“We rarely pay attention to what is happening underground, out of our sight. By bringing these treasures to light, we are reconnected to the mineral world, which is rich and mysterious.”–Curator Elise Misiorowski
Our Earth produces nearly 4000 minerals. But only a few are so beautiful, rare, and durable that we value them as gems.
A gem is a mineral—an all-natural blend of some basic ingredients. Minerals are combinations of different elements, the basic ingredients of everything in our universe. Scientists know of more than 100 elements, which they organize into a table: the periodic table of the elements. Through an interactive giant periodic table in the All That Glitters exhibition, you will learn how every gem is a combination of elemental ingredients.
The hardest material on Earth also happens to be a gem. A gem is a mineral that is beautiful, rare, and durable. And no natural material is more durable than a diamond.
Most minerals are combinations of elements: as few as two, like fluorite (fluorine + calcium) and quartz (silicon + oxygen), or a dozen or more, like tourmaline. Only one—diamond—is made up of a single element (carbon).
Crystals grow in many different forms within six basic systems, each of which has a unique internal structure. Within each system, the outer shape of the crystal may vary, yet the internal structure will always be the same.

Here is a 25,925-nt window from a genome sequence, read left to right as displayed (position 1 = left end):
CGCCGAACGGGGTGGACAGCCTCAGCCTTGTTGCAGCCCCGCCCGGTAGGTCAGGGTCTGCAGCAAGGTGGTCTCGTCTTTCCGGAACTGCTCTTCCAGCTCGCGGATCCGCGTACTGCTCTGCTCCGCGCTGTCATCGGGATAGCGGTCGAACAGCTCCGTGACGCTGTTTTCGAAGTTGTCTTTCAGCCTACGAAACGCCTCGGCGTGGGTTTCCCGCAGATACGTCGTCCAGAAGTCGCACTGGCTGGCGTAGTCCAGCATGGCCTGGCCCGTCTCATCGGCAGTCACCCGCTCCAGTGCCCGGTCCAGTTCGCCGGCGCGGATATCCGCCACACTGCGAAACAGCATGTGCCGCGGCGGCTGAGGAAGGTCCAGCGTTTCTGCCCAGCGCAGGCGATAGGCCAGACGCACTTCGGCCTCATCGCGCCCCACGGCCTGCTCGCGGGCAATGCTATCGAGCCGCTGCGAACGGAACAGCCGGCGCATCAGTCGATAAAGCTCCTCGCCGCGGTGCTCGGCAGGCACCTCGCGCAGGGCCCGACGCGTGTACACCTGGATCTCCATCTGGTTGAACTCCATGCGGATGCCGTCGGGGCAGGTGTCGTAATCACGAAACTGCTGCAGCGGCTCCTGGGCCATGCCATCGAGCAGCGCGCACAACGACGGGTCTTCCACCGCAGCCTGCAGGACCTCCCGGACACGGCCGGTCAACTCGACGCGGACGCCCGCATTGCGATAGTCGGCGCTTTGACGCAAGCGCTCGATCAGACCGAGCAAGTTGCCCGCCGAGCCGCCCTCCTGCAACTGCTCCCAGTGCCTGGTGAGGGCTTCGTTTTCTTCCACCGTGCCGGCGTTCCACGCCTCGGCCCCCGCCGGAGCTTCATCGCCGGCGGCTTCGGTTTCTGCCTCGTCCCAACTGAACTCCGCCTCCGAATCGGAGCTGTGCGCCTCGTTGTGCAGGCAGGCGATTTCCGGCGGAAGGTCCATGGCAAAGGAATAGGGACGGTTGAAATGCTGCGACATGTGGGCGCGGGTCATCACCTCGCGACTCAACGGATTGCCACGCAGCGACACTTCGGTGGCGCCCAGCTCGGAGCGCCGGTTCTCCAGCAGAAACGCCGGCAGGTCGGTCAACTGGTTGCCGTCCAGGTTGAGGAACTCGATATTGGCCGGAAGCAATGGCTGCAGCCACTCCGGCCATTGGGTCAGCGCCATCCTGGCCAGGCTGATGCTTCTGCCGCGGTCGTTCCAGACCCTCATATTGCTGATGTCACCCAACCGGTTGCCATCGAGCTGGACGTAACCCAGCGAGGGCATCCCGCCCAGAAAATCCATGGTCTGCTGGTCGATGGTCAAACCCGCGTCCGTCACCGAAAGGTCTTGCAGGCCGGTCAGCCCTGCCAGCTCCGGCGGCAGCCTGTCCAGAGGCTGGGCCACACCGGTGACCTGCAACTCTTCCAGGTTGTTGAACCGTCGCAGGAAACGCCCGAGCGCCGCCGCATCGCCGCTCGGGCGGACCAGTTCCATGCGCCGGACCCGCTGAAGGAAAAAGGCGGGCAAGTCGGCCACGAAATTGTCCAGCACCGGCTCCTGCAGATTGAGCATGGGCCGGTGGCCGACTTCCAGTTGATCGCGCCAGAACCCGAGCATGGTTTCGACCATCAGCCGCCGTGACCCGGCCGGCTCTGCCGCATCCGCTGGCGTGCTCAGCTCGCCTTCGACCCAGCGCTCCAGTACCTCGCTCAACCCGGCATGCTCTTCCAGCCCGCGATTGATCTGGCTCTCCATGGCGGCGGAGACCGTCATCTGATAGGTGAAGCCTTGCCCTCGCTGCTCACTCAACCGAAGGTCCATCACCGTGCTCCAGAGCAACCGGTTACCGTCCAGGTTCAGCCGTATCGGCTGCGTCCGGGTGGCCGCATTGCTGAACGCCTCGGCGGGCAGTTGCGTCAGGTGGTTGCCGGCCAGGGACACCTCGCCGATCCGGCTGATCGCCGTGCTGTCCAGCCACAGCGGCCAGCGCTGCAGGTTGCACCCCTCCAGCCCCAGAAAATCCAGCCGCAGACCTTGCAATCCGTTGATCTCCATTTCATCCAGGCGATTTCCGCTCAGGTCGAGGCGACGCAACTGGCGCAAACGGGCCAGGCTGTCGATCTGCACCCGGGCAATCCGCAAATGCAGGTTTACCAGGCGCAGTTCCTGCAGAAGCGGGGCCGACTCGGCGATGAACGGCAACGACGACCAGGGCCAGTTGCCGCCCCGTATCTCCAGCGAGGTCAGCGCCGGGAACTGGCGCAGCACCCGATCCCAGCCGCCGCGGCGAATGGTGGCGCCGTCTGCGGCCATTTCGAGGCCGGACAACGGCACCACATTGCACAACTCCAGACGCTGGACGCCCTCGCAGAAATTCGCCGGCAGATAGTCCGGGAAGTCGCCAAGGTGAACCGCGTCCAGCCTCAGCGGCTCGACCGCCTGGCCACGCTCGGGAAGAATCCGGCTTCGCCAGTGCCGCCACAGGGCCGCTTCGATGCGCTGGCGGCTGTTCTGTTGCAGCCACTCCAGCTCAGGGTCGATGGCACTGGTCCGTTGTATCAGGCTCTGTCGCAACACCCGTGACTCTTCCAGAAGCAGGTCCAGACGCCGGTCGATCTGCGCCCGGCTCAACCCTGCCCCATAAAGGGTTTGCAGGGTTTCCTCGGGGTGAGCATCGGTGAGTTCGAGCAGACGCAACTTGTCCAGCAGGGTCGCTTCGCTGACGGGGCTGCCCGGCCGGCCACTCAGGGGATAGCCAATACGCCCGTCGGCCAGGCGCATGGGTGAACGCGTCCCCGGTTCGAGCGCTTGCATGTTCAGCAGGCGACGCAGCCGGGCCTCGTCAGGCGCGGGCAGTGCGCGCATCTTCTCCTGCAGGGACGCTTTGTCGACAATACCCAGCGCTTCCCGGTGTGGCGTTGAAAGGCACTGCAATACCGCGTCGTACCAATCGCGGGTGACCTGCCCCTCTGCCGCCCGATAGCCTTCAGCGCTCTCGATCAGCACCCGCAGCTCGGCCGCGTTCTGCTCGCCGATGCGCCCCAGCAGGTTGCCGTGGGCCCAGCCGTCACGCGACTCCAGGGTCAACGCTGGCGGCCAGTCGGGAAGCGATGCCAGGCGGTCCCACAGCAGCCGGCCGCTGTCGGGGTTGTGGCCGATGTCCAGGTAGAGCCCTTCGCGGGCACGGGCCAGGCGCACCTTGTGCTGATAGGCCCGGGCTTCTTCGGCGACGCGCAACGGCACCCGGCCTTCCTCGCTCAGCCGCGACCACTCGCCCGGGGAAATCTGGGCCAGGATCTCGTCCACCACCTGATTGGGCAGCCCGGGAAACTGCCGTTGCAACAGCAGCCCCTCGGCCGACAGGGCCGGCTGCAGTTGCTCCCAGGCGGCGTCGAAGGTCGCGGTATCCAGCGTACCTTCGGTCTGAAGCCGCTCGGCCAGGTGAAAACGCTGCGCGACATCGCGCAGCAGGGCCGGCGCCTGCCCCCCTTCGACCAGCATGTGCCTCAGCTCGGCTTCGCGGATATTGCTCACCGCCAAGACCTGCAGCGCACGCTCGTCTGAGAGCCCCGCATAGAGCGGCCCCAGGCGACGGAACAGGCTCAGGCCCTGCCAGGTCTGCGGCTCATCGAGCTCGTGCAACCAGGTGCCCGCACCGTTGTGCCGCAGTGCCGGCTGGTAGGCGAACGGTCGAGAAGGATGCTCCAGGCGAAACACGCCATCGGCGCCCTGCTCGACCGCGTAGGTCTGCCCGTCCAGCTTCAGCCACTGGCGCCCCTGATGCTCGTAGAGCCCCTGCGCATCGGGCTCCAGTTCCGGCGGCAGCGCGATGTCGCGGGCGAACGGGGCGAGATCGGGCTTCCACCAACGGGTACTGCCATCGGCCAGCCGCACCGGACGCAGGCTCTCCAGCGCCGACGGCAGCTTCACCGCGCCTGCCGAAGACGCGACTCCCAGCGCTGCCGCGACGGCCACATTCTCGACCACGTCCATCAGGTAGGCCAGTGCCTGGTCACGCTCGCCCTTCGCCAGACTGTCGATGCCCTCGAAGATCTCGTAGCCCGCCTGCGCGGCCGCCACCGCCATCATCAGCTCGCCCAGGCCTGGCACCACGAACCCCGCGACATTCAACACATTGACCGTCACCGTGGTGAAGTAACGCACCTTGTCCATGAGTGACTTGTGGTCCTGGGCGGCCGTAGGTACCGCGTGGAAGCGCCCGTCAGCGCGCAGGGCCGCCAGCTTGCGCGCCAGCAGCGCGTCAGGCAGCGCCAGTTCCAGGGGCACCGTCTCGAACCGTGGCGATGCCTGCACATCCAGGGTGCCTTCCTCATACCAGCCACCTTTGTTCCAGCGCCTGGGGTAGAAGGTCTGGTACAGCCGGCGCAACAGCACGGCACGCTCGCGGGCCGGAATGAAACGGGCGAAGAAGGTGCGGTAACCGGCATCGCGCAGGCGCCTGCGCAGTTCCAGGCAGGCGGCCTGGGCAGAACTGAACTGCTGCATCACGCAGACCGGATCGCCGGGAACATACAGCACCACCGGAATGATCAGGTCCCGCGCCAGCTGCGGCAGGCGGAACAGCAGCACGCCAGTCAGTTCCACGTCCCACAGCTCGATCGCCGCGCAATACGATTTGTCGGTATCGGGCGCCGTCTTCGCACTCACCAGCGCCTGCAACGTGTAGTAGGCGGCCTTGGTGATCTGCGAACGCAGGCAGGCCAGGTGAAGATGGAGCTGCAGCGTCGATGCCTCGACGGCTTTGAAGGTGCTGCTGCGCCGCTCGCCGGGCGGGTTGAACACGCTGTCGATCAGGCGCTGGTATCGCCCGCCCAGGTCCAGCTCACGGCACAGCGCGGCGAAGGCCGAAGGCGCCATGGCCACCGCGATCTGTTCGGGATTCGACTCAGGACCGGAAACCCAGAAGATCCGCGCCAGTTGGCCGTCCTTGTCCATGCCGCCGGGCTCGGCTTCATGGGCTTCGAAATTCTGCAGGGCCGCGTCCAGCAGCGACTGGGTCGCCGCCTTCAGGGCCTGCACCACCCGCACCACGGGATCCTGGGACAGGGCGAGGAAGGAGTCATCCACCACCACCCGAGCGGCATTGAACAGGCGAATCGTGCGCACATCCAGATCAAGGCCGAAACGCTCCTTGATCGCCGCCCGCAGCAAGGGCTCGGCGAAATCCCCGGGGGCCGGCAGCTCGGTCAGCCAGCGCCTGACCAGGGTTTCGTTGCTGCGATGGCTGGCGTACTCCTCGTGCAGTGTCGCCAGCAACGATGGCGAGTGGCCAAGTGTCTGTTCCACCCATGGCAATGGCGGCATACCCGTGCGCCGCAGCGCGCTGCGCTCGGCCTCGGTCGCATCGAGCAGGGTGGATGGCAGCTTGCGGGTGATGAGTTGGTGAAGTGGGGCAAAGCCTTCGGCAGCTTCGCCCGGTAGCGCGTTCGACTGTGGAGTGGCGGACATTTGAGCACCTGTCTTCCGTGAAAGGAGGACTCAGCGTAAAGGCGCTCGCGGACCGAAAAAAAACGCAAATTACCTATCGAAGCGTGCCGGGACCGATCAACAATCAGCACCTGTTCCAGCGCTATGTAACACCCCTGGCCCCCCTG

Cave of Swords
Giant crystals of the mineral selenite—some more than 35 feet long—grow in the Naica mines in the Mexican state of Chihuahua. In the mine’s gigantic caverns, undisturbed for millennia, the crystals just keep growing. They are among the largest crystals ever found.
Pegmatites are rocks that form when molten rock (magma) cools. Under the right conditions, as the magma cools, gems can crystallize inside sealed pockets. These are all gems and minerals that you might find in a San Diego County gem pocket.
Not all local minerals are gems
Some have other uses. It’s too soft to be a gem, but the mineral lepidolite is mined in pegmatites as a source of lithium. Lithium is used in batteries, among other things.
Gems from the living world
Some gems come from plants or animals, not Earth processes.
They are beautiful and rare, so we value them as gems. In fact, organic gem materials—shells and pearls, amber and jet, ivory and tortoiseshell—were the first materials our ancient ancestors used as jewelry.